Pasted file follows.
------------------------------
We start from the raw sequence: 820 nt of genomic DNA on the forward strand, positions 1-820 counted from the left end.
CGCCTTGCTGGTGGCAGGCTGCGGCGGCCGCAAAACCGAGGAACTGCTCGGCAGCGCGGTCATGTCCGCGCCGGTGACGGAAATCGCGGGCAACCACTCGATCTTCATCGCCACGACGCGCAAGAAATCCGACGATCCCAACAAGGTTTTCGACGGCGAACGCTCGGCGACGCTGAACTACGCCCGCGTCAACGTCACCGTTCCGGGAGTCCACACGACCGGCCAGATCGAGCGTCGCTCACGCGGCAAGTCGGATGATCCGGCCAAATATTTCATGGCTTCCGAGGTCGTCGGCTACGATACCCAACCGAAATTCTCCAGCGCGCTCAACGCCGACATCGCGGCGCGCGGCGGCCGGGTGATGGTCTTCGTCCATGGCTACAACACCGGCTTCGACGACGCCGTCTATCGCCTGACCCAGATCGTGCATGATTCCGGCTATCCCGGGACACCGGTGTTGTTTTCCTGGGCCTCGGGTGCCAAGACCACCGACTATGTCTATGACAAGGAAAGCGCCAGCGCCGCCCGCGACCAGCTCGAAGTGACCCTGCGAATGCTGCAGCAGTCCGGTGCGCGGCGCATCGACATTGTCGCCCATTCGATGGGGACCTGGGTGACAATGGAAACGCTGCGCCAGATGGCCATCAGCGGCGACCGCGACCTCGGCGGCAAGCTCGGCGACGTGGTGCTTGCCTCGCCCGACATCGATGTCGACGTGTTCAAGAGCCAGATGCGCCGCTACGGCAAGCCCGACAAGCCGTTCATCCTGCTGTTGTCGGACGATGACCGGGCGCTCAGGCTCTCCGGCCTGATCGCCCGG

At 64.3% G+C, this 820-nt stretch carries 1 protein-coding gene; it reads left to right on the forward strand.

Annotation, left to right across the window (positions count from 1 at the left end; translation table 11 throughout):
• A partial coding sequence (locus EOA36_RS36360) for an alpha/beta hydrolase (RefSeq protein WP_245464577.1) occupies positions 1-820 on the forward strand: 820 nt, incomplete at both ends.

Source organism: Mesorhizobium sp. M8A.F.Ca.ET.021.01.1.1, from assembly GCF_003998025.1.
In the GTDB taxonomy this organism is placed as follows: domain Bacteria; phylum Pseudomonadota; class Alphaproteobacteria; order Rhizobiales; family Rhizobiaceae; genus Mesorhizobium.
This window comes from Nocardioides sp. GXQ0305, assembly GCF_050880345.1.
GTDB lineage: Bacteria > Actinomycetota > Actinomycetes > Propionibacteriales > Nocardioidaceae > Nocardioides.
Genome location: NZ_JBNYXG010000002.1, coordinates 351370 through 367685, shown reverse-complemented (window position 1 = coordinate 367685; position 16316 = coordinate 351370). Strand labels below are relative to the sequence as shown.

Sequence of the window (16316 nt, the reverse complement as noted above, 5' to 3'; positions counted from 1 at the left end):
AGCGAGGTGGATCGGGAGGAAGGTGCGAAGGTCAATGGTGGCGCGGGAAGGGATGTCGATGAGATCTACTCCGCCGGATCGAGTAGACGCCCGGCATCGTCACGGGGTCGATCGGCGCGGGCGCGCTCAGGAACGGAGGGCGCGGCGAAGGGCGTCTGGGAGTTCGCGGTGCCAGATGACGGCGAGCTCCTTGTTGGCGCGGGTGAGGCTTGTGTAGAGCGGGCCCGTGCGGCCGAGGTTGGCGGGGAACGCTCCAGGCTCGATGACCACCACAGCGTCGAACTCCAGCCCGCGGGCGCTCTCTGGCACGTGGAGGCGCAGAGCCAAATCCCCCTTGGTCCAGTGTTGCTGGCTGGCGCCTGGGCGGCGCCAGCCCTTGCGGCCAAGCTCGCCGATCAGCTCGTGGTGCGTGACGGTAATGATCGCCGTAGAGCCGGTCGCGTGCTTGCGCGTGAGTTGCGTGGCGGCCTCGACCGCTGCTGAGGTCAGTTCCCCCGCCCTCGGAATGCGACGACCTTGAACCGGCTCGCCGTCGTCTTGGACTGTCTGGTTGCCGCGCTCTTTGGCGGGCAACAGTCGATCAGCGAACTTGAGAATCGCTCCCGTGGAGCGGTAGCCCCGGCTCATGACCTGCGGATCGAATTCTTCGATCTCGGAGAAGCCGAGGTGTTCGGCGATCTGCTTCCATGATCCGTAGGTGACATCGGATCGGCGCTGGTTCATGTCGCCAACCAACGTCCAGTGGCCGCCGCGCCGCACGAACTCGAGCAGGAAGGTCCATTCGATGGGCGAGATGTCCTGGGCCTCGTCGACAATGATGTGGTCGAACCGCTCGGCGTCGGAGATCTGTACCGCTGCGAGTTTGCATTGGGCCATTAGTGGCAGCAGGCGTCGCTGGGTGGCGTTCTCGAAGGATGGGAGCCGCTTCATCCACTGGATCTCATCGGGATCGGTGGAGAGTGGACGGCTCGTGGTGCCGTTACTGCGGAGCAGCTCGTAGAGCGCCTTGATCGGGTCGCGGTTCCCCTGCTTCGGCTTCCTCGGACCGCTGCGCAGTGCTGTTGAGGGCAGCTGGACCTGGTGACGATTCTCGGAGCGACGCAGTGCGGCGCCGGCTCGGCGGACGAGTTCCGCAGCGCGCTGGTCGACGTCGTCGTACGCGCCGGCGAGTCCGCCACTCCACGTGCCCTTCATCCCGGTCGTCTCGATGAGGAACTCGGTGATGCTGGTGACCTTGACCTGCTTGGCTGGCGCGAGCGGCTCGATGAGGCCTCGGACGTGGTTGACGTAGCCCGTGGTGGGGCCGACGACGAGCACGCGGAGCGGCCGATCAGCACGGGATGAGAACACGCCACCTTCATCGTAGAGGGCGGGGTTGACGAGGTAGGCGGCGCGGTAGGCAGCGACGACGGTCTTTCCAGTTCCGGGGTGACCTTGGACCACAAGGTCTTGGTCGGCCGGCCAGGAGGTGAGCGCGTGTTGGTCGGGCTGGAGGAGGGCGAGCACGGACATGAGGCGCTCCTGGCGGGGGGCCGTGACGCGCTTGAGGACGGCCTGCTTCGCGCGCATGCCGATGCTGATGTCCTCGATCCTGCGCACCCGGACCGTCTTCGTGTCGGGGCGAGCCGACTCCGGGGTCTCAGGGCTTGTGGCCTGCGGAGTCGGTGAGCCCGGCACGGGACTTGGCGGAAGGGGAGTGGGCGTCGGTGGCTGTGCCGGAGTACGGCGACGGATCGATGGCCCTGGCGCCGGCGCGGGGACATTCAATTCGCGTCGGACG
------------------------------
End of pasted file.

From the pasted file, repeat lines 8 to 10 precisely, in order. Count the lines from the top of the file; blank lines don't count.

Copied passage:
This window comes from Nocardioides sp. GXQ0305, assembly GCF_050880345.1.
GTDB lineage: Bacteria > Actinomycetota > Actinomycetes > Propionibacteriales > Nocardioidaceae > Nocardioides.
Genome location: NZ_JBNYXG010000002.1, coordinates 351370 through 367685, shown reverse-complemented (window position 1 = coordinate 367685; position 16316 = coordinate 351370). Strand labels below are relative to the sequence as shown.